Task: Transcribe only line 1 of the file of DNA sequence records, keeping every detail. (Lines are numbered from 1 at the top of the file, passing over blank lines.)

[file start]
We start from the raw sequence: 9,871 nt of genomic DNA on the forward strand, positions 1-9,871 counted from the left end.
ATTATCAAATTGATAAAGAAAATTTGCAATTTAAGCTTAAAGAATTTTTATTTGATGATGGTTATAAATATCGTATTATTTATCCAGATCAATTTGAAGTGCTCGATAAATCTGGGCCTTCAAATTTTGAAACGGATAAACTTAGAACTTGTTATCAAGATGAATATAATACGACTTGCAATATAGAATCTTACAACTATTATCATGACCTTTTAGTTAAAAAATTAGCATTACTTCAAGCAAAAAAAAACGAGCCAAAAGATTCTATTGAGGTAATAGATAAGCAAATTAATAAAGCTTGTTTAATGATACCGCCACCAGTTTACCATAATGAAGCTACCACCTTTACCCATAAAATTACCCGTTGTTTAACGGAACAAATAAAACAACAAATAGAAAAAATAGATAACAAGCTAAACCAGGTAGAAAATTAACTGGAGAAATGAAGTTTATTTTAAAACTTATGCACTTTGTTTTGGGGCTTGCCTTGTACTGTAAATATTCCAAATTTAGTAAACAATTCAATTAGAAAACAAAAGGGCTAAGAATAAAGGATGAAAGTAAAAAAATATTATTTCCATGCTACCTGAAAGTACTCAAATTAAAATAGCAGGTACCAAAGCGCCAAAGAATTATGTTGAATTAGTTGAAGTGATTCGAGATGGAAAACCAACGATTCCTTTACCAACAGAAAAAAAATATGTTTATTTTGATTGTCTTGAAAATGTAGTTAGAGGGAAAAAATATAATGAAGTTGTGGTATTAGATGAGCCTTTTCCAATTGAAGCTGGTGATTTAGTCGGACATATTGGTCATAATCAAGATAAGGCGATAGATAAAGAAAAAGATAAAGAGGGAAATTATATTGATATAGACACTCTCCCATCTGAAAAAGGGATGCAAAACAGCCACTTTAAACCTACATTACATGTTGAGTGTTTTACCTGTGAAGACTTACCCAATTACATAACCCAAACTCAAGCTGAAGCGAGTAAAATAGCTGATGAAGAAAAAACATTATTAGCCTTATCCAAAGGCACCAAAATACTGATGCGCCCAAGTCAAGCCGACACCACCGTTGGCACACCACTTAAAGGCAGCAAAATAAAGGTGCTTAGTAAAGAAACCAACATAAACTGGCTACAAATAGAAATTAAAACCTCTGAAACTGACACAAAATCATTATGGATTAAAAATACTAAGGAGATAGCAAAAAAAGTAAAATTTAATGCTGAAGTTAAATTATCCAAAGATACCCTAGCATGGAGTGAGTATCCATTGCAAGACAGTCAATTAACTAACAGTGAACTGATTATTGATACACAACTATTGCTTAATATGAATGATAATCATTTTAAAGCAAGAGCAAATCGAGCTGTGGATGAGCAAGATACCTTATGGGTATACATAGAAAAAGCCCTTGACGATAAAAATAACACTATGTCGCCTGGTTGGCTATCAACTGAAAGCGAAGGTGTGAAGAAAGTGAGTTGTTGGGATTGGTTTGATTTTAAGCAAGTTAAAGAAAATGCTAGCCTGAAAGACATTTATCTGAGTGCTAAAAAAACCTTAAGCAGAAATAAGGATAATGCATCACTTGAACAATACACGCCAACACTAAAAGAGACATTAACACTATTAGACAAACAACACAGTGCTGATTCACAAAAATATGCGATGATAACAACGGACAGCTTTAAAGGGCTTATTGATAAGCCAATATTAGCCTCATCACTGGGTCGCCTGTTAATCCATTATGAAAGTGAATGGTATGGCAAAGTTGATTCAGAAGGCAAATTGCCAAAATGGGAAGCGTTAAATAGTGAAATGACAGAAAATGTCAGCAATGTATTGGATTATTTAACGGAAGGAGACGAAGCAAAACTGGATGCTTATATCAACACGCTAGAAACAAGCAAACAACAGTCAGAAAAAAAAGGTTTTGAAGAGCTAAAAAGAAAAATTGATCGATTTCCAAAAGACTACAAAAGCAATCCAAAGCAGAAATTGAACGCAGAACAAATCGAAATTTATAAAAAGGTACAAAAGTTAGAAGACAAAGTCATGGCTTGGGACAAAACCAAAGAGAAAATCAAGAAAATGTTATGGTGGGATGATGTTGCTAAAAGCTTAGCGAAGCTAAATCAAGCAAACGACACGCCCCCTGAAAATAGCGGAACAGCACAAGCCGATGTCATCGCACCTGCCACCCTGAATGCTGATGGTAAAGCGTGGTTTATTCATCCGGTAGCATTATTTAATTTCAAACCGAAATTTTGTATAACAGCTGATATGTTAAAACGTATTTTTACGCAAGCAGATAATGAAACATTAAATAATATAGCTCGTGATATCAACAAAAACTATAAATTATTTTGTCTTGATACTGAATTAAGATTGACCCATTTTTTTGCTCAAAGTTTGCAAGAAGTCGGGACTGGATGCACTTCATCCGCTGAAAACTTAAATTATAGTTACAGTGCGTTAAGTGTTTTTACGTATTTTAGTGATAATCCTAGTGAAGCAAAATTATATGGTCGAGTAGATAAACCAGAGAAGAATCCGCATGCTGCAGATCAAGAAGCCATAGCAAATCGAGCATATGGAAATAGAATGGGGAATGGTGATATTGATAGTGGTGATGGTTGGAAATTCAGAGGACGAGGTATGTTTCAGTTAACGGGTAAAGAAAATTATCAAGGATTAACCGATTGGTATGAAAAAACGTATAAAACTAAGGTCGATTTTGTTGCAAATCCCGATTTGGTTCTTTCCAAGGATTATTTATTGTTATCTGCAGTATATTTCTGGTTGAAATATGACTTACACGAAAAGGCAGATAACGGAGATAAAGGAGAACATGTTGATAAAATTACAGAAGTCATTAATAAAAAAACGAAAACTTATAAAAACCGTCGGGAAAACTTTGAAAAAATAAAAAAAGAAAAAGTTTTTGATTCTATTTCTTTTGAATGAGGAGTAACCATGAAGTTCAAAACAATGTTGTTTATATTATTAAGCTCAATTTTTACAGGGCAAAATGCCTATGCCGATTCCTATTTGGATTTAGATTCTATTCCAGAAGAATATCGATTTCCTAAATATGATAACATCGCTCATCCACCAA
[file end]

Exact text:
We start from the raw sequence: 9,871 nt of genomic DNA on the forward strand, positions 1-9,871 counted from the left end.